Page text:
Content starts here

Fintech Can Help Caregivers if Barriers to Adoption are Addressed

Financial technology apps, or fintech, are poised to help financial family caregivers, the unpaid managers of someone else’s finances. A growing number of financial technology resources offer solutions for caregivers to improve financial access, make it easier to conduct transactions, save money, and ease some of the strain involved in managing another’s finances. The availability of these products is driven largely by nonbank entities, often startups, although traditional financial firms may also offer fintech solutions. Meanwhile, opportunity remains for widespread adoption.

A recent AARP study sheds light on barriers that stand in the way of adopting these potentially helpful technologies. These barriers include one, consumers need to be aware of these technologies, and two, they need to feel that their privacy is protected when using them. Regarding the latter, fintech is not without risks as regulation and consumer protections have not kept pace with the rapid development of new products and services. Increased adoption, therefore, requires work on multiple fronts.

A large and growing addressable market for fintech

Fintech developers likely see an untapped market in the 48 million caregivers assisting family members or friends in the United States. And more caregivers are taking on financial caregiving responsibilities. In 2020, 58 percent of US caregivers managed the finances of their care recipients, up from 54 percent in 2015 according to the AARP and National Alliance for Caregiving survey, Caregiving in the US. Caregivers have shown some interest in using tech solutions to assist in caregiving generally, an interest that could spill over into the financial aspects of their responsibilities. Just over half of caregivers (53%) have used at least one technology or software solution to assist in some area of caregiving. And among that group with at least some experience using tech for caregiving, 35% are using technology to track finances for their care recipient.

New fintech solutions for caregivers hit the market

Recently fintech companies have begun designing apps specifically for financial caregiving tasks, offering innovative solutions for caregivers. One example is caregiver reimbursement platforms, which link caregivers to tax credits, state-level tax breaks, and health insurance benefits meant to provide caregiver compensation. Other platforms offer solutions for more than one unpaid caregiver to respond to a care recipient’s needs by facilitating care coordination, managing and tracking shared expenses, and aligning communications and tasks among multiple caregivers serving one recipient across geography and households.

Gauging financial caregiver’s awareness of fintech

Most financial caregivers (90%) have used/currently use at least one of the types of fintech apps they were asked about. The financial caregivers who are adopters of fintech generally use it for online shopping (66 percent), making electronic payments (45 percent), and filing or paying taxes (39%) — activities that could also be used to assist a care recipient, according to the AARP study.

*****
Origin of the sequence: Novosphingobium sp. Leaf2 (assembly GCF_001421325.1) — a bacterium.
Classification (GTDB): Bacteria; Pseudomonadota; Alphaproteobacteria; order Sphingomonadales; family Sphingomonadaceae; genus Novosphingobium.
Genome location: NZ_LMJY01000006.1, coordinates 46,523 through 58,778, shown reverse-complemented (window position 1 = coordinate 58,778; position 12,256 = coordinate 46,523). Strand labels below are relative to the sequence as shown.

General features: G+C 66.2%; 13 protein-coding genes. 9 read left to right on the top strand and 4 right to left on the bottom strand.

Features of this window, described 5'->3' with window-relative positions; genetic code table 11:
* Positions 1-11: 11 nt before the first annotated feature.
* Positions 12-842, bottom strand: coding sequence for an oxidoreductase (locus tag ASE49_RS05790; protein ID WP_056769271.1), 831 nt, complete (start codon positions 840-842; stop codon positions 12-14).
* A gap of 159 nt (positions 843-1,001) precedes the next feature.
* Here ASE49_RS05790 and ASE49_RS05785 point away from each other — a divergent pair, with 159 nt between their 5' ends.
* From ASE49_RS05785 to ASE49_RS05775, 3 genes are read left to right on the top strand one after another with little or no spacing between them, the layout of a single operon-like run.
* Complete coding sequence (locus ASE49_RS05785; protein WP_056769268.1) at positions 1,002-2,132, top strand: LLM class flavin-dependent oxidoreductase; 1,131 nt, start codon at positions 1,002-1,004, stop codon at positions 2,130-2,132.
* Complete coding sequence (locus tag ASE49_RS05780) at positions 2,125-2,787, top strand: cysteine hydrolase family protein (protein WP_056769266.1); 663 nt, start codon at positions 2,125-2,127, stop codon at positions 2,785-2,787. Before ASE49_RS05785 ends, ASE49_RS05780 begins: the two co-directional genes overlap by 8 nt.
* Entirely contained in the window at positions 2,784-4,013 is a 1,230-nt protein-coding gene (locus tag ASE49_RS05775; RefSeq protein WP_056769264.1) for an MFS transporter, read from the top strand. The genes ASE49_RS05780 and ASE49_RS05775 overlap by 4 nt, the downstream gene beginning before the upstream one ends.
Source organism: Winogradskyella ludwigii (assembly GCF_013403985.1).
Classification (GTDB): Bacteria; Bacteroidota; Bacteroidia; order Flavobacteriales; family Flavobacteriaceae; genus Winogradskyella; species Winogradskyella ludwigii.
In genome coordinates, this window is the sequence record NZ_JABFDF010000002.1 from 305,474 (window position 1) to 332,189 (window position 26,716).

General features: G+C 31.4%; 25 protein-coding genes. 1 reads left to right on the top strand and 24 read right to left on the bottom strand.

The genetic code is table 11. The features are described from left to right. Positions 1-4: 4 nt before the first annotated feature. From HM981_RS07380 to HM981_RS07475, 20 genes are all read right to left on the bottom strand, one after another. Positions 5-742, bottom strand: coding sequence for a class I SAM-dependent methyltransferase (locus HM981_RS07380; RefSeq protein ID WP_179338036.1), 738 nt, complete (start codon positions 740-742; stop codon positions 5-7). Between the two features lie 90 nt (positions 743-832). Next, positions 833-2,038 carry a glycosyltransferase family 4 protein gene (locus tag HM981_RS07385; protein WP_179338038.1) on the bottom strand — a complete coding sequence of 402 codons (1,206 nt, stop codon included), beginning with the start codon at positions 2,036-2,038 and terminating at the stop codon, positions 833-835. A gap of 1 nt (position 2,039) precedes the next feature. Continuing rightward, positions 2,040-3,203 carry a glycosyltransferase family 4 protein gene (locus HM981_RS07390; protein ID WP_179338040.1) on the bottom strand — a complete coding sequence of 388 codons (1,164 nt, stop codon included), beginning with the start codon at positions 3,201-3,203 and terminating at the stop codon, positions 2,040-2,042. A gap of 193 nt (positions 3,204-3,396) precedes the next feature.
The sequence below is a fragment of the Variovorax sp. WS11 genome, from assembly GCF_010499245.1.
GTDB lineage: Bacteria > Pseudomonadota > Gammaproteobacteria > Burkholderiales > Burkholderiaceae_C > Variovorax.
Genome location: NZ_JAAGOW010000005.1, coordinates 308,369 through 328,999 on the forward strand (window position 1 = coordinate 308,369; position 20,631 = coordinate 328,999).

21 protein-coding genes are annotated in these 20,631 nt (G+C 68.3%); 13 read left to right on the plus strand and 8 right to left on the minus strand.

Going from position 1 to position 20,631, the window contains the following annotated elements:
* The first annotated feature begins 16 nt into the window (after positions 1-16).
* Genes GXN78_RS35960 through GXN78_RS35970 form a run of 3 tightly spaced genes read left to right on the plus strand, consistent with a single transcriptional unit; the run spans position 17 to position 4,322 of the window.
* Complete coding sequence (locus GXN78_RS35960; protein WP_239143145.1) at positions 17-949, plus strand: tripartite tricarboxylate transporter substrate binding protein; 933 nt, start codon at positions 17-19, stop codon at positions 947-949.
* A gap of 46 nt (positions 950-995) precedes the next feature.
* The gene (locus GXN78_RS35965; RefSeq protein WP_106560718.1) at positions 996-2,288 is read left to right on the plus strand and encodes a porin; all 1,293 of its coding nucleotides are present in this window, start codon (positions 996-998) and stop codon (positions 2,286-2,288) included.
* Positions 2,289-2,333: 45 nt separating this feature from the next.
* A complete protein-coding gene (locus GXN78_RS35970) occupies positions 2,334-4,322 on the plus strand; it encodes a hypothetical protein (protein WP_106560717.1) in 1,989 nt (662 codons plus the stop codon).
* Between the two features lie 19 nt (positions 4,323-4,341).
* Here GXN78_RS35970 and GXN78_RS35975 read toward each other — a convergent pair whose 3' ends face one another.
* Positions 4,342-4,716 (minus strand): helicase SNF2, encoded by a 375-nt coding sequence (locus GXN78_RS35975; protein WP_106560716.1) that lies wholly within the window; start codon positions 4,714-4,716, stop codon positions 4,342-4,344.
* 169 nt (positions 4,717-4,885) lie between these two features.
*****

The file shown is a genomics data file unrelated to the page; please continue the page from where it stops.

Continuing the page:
However, while most financial caregivers have explored fintech apps for personal use, many are unaware of the fintech tools that could make managing their care recipient’s finances easier; half of those surveyed in the AARP study, for example, didn’t know about fintech tools to manage debt. Financial caregivers were also unaware of tools for managing health care expenses (48 percent) and wealth (45 percent). Half of financial caregivers said they were unaware of fintech apps that can be used to co-manage someone’s finances, and only 5% currently use this type of app.

For broader adoption of fintech to occur, building awareness among financial caregivers is a need. But awareness is not the only necessary piece to move the needle.

Consumer concerns must be addressed

Still, other barriers demand attention—among them, concerns about data privacy and security. Discerning a legitimate fintech platform over a scam is a concern for 83 percent of financial caregivers. Hacking, malware, misuse of personal information, and lack of adequate security are all prime security concerns for financial caregivers.

These barriers will continue to impede fintech adoption among caregivers if not adequately addressed in a way that breeds consumer confidence. The promise of fintech is the potential to save time and money while expanding access to financial services. For caregivers tasked with financial care, fintech platforms may address some financial care pain points. Even so, consumers want assurance that the ease of a transaction, for example, will be safe and secure, not rife with security pitfalls.

Resources to assist financial caregivers

Financial caregivers have a challenging but critical job managing a care recipient’s finances. AARP offers numerous guides to help consumers navigate financial caregiving concerns, such as the Financial Workbook for Family Caregivers. The Consumer Financial Protection Bureau offers a guide to Managing Someone Else’s Money, which includes information about selecting financial caregivers and legally authorizing them to act.

Caregivers involved in financial tasks in support of their care recipients can benefit from planning ahead to manage a family member or friend’s finances. Being proactive enhances caregivers’ ability to meet future challenges head-on. There are a number of resources that can assist with financial caregiving tasks, including fintech apps. Fintech companies should consider intentional inclusion of and outreach to family caregivers and the organizations who support them in an effort to build awareness of fintech resources.

Search AARP Blogs